Whether you can keep wedding rings, watches, necklaces, and other jewelry in New Hampshire depends on what type of bankruptcy you file (Chapter 7 or Chapter 13), whether you use the New Hampshire or federal bankruptcy exemptions, how much the jewelry is worth, and whether you need to protect other assets as well.
The New Hampshire bankruptcy exemptions have a specific jewelry exemption that allows you to keep jewelry items up to a combined total value of $500. New Hampshire also has two wildcard exemptions which you can use to protect jewelry. The federal exemptions also have jewelry and wildcard exemptions that you can use to keep rings, watches, and other jewelry in bankruptcy.
Keeping Jewelry in Chapter 13 Bankruptcy in New Hampshire
In Chapter 13 bankruptcy, often called a reorganization bankruptcy, you enter into a repayment plan for three to five years. Your creditors get paid through the plan – some in full and some in part. Although a Chapter 13 plan requires a long commitment, the advantage is that you get to keep your property, including jewelry.
If you have very expensive jewelry however, that will probably affect how much you will be required to repay unsecured creditors.
Keeping Jewelry in Chapter 7 Bankruptcy in New Hampshire
Chapter 7 bankruptcy works differently. In Chapter 7, you must give up certain items of property. The bankruptcy trustee sells this property and uses the proceeds to repay (at least in part) your unsecured creditors.
New Hampshire Bankruptcy Exemptions
Not all of your property is up for grabs, however. New Hampshire has enacted laws that protect certain types of property. These laws are called exemptions. Some property is exempt no matter what the value, and other property is exempt only up to a dollar amount. The idea behind exemptions is that someone filing for bankruptcy should not be stripped of basic things needed for living – like shelter, clothing, furniture, a car, and the like. (Learn more about how bankruptcy exemptions work.)
In New Hampshire, you can choose to use either the New Hampshire bankruptcy exemptions or another set of exemptions called the federal bankruptcy exemptions (17 other states and the District of Columbia also allow you to use the federal exemptions). Whichever set you choose, you must stick with it -- you cannot mix and match from each set. For this reason, it’s important to review all of the exemptions in each system. You wouldn’t want to pick one system in order to keep jewelry, only to lose your house. (Review the New Hampshire bankruptcy exemptions and the federal bankruptcy exemptions.)
Keeping Jewelry Under the Federal Bankruptcy Exemptions
There are several provisions of the federal bankruptcy exemption system that you can use to keep your jewelry. If you are married and filing a joint bankruptcy, you can double these amounts.
Jewelry exemption. You can keep up to $1,550 of your jewelry.
Wildcard exemption. You can keep up to $1,225 of any type of property, including your jewelry. If you don’t want to use the wildcard to protect other property, you can put the full $1,225 towards your jewelry.
Unused homestead exemption. If you don’t use the homestead exemption, or only use part of it, you can use up to $11,500 of the remaining amount for anything you want, including your jewelry. The federal homestead exemption is $22,975.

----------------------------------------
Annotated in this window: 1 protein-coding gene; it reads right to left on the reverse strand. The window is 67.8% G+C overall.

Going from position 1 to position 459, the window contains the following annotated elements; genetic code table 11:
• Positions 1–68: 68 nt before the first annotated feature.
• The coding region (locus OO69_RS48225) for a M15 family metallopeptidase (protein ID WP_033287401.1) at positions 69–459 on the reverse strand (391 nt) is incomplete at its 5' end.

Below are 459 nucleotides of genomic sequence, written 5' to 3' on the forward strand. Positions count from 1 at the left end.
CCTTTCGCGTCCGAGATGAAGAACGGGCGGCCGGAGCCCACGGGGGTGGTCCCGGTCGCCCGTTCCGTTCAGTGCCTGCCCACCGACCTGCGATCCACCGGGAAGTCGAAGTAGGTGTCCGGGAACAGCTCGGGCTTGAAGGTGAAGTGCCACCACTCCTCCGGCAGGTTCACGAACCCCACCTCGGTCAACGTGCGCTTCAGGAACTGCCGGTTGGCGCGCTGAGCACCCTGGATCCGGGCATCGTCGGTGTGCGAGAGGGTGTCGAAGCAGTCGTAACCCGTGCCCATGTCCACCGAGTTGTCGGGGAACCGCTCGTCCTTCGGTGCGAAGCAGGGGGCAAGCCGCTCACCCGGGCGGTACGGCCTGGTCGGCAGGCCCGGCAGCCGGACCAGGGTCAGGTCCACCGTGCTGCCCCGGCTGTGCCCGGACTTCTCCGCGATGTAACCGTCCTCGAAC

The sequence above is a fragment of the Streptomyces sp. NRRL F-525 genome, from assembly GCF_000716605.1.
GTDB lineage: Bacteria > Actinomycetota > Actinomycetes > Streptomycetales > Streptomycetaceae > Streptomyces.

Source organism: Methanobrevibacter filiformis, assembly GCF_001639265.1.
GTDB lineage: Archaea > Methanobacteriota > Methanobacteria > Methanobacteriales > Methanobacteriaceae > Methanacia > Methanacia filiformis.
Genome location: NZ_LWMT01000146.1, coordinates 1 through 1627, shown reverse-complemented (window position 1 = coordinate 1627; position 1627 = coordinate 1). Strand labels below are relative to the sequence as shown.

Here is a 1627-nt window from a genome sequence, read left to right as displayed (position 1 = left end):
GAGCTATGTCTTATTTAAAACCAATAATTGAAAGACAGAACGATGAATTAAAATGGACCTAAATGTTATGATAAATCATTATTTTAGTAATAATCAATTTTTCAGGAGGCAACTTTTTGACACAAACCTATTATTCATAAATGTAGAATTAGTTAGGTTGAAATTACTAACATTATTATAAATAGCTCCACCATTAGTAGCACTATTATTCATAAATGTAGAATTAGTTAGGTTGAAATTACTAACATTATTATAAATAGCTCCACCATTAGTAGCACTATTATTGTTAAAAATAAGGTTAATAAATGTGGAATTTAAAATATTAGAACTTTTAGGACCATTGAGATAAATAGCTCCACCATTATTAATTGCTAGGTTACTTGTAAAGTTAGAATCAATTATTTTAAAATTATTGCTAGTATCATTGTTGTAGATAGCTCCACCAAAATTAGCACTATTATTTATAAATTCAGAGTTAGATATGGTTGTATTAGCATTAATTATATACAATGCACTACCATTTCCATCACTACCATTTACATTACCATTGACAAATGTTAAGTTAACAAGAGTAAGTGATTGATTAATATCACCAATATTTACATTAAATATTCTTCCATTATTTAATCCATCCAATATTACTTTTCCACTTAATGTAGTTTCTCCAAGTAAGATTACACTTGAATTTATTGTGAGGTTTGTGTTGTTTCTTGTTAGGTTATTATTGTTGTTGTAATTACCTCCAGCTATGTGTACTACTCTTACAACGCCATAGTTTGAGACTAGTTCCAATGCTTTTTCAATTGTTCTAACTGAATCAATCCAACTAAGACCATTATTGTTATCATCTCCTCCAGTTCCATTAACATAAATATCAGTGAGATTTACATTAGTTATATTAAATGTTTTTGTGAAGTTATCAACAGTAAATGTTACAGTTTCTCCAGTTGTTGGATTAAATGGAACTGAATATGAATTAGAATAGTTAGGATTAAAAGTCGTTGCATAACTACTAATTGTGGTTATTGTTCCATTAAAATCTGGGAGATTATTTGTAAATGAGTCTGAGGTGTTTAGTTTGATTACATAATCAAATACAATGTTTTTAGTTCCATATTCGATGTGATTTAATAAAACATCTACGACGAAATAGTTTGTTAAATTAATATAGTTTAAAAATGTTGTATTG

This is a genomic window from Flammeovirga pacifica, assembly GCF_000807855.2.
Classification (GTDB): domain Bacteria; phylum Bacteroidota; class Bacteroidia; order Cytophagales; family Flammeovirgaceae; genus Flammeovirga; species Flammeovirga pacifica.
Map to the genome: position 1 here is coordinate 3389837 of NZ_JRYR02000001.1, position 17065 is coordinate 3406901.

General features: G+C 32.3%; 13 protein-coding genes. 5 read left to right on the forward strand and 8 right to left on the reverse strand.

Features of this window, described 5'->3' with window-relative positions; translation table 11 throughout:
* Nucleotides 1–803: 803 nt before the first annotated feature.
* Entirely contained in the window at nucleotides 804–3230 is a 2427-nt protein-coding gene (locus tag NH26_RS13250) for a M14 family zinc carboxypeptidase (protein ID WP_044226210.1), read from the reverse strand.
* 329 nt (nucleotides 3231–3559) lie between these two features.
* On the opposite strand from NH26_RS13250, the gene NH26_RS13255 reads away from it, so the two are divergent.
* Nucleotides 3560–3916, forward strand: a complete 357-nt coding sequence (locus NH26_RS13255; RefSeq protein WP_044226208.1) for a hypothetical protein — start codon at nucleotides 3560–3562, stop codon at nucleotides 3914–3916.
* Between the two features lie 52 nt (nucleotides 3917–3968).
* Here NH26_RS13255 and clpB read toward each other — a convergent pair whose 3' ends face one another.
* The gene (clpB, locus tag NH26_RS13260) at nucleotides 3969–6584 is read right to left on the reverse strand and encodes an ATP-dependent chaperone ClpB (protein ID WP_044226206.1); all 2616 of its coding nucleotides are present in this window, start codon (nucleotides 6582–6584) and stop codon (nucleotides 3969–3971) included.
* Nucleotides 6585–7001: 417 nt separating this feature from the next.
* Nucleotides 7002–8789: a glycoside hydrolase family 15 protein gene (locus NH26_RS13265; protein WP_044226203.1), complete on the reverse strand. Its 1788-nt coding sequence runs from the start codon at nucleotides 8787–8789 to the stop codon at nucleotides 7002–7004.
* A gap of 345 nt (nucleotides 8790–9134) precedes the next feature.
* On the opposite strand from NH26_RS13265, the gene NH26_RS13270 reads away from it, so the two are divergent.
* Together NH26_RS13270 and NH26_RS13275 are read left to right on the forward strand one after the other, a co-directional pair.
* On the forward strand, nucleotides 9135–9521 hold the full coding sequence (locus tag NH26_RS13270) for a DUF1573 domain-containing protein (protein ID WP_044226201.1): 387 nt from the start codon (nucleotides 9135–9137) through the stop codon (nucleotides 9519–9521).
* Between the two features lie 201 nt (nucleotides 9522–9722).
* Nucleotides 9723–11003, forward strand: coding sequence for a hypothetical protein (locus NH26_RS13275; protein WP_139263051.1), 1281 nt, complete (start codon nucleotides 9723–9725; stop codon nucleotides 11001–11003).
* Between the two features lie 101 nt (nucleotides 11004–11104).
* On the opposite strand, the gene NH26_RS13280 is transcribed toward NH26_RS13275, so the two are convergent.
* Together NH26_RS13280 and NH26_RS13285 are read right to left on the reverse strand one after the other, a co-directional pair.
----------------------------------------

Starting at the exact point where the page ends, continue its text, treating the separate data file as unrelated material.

Using the New Hampshire Bankruptcy Exemptions to Keep Jewelry
In New Hampshire, you can use the following exemptions to protect some items of jewelry. If you are married and filing a joint bankruptcy, you can double these amounts.
Jewelry exemption. In New Hampshire, you can claim an exemption for wedding rings, watches, bracelets, necklaces, and other jewelry up to a total value of $500. N.H. Rev. Stat. Ann. §511:2(XVII).
Clothing exemption. New Hampshire allows you to exempt your clothing, to an unlimited value. N.H. Rev. Stat. Ann. §511:2(I). Some bankruptcy courts in other states have ruled that similar wearing apparel exemptions include a watch. So it’s possible that a New Hampshire court would rule similarly, and allow you to exempt a watch or other jewelry item as “wearing apparel.” Cutting against that possibility, however, is a very old New Hampshire case in which the court ruled that a breast pin was not wearing apparel for purposes of exemptions. In re Towns v Pratt, 33 N.H. 345 (1856). Check with a local bankruptcy attorney to find out what courts do today.
Wildcard exemption. New Hampshire has two wildcard exemptions that you can use to exempt some or all of your jewelry. N.H. Rev. Stat. Ann. §511:2(XVIII).
- up to $1,000 in any type of property, and
- the unused portion, up to $7,000, of the following exemptions: bibles and book ($800), food and fule ($400), furniture ($3,500), jewelry ($500), motor vehicle ($4,000), and tools of the trade ($5,000).
(To learn more, see The New Hampshire Wildcard Exemption.)
How to Value Jewelry in Bankruptcy
The value of your jewelry for exemption purposes is the amount you would have to pay to replace each item with a used item of similar age and in similar condition. There are various methods of determining the replacement value, but for expensive jewelry you will almost always need an appraisal. (Learn more about how to value personal property in bankruptcy.)
Other Ways to Keep Jewelry in a New Hampshire Bankruptcy
If you want to keep nonexempt items of jewelry, the trustee may accept other items of exempt property in exchange for the jewelry. The trustee would then sell these items instead of your jewelry to repay your creditors.
Similarly, if you have some cash, you may be able to reimburse the bankruptcy trustee for the value of the jewelry you want to keep. Again, the trustee would use this money (instead of selling the jewelry) to repay unsecured creditors.